With the hot water I made Sherpa tea, another one of those things from girl scouts that Momma taught us. You take two cups of powdered milk, one-third cup of sugar, two tablespoons of instant tea with lemon in it, and mix it all together. For every serving you mix a cup of boiling water with three tablespoons of the mix. It’s basically doctored up warm milk but it’s good when you get soaked through.
After the water boiled I poured most of it into a thermos carafe and set it in the kitchen with the Sherpa Tea Mix. With the rest I made some chicken noodle soup using a Lipton dry mix. Lastly I made some hot water hoe cakes by mixing cornmeal, a little boiling water from the carafe, and a little salt together into a batter and frying it in a coating of non-stick spray. It wasn’t the greatest meal but I hadn’t ever had company by myself before.
I went back in the room and Rand was sort of awake and when I asked him if he was hungry I took his stomach growl for a yes. He wanted to get up and come to the kitchen to eat but it took him so long to try and get up I finally told him I’d bring it to him in bed. He just grunted but said thank you when I handed him the bowl of soup.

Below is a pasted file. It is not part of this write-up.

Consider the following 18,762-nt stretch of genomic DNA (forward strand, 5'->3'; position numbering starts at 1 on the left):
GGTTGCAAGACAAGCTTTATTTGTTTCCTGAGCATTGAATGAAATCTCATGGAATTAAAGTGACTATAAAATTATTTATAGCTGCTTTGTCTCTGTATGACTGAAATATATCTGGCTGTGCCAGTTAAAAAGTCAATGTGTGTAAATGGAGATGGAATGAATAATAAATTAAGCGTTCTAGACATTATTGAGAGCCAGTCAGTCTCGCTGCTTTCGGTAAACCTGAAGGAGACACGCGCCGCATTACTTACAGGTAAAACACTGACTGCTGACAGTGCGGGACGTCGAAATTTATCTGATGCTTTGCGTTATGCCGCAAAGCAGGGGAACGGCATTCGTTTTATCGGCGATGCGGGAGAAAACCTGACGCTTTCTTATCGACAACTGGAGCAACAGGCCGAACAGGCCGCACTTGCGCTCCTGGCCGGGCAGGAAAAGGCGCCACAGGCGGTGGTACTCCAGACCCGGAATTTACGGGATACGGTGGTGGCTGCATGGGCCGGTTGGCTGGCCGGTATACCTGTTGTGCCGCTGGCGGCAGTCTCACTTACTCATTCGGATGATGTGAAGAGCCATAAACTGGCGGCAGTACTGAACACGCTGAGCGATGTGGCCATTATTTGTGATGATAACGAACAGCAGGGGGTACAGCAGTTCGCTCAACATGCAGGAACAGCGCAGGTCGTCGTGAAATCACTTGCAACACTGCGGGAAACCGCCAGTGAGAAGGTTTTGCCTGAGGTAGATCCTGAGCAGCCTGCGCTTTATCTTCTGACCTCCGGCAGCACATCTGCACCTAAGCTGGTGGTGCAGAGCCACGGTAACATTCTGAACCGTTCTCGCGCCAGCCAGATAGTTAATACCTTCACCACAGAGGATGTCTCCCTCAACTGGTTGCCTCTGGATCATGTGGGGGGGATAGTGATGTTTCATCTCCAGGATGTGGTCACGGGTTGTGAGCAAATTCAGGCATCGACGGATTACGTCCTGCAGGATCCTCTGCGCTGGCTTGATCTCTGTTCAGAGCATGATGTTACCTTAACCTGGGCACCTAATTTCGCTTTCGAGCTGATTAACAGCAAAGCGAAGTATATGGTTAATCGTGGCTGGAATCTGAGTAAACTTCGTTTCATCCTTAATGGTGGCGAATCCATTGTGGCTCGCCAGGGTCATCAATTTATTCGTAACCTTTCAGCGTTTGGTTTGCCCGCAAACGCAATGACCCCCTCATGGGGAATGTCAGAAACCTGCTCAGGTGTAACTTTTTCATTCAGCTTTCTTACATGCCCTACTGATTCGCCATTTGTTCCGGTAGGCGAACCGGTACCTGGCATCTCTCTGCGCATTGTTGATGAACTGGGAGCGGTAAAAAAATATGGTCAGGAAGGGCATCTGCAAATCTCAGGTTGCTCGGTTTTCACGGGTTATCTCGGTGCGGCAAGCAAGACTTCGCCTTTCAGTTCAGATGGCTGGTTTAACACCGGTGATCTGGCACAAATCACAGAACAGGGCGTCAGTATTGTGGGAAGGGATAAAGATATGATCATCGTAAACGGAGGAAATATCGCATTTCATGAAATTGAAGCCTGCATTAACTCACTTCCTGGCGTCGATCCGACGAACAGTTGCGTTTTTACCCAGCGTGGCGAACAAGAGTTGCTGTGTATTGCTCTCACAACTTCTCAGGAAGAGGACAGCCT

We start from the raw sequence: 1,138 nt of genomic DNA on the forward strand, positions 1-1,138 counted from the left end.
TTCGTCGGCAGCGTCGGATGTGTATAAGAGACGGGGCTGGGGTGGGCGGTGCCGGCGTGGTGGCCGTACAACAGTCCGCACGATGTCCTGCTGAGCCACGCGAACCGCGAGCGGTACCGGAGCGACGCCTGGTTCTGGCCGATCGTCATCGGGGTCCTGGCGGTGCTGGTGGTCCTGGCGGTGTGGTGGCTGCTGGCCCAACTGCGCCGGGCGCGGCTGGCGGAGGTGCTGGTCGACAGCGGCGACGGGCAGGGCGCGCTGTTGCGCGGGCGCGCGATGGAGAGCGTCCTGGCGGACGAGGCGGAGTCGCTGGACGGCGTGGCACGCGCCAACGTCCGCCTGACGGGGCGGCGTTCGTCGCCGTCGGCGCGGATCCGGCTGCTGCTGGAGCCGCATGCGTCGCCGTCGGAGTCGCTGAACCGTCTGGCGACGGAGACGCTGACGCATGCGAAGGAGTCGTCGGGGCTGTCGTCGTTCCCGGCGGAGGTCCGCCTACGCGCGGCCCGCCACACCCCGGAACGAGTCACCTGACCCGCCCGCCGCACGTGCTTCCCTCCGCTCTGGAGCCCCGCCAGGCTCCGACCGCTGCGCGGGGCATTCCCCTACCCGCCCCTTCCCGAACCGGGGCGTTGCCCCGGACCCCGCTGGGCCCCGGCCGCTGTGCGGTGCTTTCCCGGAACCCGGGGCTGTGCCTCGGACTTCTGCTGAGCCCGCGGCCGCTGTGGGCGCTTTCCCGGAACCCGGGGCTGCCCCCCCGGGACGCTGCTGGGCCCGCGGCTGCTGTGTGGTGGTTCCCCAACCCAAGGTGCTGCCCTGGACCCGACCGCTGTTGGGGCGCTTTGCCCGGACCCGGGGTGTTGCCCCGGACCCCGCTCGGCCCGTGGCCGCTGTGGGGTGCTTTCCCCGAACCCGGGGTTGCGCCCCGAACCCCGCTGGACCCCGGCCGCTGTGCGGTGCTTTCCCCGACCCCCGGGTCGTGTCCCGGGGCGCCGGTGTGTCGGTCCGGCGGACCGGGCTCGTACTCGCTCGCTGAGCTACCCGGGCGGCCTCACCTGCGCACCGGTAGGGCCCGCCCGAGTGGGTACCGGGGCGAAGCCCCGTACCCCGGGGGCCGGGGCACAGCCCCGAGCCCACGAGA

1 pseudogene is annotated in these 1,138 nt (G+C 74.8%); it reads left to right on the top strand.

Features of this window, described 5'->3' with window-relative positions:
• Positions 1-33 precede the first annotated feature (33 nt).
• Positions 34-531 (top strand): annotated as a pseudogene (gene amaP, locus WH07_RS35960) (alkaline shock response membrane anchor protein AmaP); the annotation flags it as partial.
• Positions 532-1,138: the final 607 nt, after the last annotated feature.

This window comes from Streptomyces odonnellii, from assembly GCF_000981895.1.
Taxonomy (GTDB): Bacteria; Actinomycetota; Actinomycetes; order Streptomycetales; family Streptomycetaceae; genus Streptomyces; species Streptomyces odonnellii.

After he ate he slept for a little while longer. Once he was asleep Fraidy decided it was safe to investigate him and declared him a non-threat by purring and laying down at the foot of the bed. For some reason that made me feel better and I could go do the things I needed to do. I put the rain poncho back on and took the wheelbarrow back to the barn, brought in some wood for the wood box so it could hopefully dry over night, cleared the screens on the water barrels, filled up a five gallon bucket with water and put it by the toilet in the bathroom closest to the bedroom Rand was staying in. The last thing I did was bring in a few more things in from the barn.
It was getting dark by the time I carried the last load to the porch and started to bringing it inside. I heard a thump in the hallway and looked up to see Rand trying to walk.
I said, “Bathroom is across the hall.”
Rand sighed and said, “Already found it, thanks. You know, I didn’t know where you were. Those guys could have come back. Girls shouldn’t …”
I figured the sooner I dealt with this the better and told him, “Look, don’t take this the wrong way but I’m sixteen, not six. I’ve been on my own one way or another for weeks now and before that life wasn’t exactly a piece of cake. I may not be Laura Croft but I’m no wimp. I can take care of myself.”